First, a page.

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March 27, 1897


Author Affiliations

A Vice-President of the Second Pan-American Medical Congress; late President of the Clinico-Pathological Society; late Vice-President of the Washington Obstetrical and Gynecological Society; Professor of Gynecology in the Medical Department of the Columbian University; Professor of Gynecology in the Post-Graduate School of Medicine of the District of Columbia; Director of the Cynecologic Clinic in the Central Dispensary and Emergency Hospital; Consultant to the Woman's Clinic, etc. WASHINGTON, D. C.

JAMA. 1897;XXVIII(13):590-593. doi:10.1001/jama.1897.02440130016001c

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I have the pleasure, Mr. President and fellow members, of presenting for your consideration and criticism a few remarks and observations on appendicitis, the disease which is attracting so much attention at the present time, and which is possibly not thoroughly understood by the medical profession of the day. The disease is one of frequent occurrence, and its mortality is in direct ratio to the accuracy of diagnosis and treatment.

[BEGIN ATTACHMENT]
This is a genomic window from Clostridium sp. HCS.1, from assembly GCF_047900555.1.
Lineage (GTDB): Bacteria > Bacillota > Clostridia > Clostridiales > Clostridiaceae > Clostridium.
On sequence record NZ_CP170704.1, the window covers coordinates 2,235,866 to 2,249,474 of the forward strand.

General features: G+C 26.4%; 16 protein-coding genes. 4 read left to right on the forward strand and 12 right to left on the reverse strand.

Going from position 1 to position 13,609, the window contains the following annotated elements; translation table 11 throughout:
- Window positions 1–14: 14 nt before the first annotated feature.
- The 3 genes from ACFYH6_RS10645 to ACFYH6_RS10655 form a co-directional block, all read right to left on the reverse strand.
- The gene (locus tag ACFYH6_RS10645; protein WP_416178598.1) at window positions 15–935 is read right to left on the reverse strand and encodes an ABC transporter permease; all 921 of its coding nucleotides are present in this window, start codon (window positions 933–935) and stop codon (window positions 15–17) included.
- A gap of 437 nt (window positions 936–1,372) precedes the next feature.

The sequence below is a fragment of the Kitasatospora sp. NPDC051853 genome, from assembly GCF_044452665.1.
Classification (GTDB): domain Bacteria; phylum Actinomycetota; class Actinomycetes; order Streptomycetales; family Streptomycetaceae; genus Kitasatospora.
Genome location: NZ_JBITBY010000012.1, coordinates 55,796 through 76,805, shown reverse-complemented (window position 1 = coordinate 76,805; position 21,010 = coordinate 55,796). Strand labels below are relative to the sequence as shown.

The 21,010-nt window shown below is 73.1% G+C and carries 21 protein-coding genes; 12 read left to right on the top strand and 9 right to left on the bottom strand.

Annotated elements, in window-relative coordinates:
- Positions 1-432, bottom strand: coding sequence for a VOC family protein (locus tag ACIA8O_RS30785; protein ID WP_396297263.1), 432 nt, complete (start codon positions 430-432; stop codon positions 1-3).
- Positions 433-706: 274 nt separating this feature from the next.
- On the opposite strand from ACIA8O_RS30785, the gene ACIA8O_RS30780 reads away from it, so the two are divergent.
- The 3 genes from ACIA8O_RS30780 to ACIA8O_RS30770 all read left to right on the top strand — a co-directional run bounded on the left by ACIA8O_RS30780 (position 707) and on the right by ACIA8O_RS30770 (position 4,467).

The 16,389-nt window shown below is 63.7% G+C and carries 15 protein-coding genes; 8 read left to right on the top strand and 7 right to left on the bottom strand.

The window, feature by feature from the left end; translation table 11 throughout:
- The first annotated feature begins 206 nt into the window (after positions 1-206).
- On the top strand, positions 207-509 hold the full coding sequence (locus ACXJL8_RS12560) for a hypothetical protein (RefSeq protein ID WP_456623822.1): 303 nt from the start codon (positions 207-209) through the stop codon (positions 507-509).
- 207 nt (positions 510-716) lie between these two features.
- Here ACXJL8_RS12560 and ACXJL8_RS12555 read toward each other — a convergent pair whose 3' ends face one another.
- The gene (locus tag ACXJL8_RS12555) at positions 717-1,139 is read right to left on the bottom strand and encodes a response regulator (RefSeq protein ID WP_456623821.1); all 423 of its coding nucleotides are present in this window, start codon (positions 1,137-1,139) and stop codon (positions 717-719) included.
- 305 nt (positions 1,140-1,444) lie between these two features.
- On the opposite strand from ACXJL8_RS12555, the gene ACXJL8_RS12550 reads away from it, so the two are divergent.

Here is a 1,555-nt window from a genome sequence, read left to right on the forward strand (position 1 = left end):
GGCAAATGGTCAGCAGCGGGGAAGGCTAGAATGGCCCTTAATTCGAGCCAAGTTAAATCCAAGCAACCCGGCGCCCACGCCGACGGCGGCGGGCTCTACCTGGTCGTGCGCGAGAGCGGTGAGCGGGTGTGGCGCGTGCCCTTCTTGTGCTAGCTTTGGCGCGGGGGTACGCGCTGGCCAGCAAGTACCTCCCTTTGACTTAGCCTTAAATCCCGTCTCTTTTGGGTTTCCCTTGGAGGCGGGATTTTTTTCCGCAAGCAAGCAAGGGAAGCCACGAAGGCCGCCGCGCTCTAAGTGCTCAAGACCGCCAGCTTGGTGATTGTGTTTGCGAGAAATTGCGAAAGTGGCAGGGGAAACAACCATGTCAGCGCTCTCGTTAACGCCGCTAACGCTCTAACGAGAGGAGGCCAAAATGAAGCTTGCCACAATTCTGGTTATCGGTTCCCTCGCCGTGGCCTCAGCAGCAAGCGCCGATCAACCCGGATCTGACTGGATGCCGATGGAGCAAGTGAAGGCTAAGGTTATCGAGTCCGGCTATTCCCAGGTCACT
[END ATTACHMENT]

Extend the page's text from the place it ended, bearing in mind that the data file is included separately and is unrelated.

Nomenclature.  —The disease is and has been variously known as iliac phlegmon, typhlitis, perityphlitis, paratyphlitis, cecitis, pericecitis, paracecitis, periappendicitis, ecphyaditis and appendicitis.

History.  —M. Mastivier, in Journal of Medicine, Surgery and Pharmacy, Paris, May, 1759, reports the case of a man aged 45, with a large tumor in the right side near the umbilicus, who presented himself for treatment at the Hospital of St. Andrew of Bordeaux in the year 1757. Operation: evacuation of about a pint of offensive pus;

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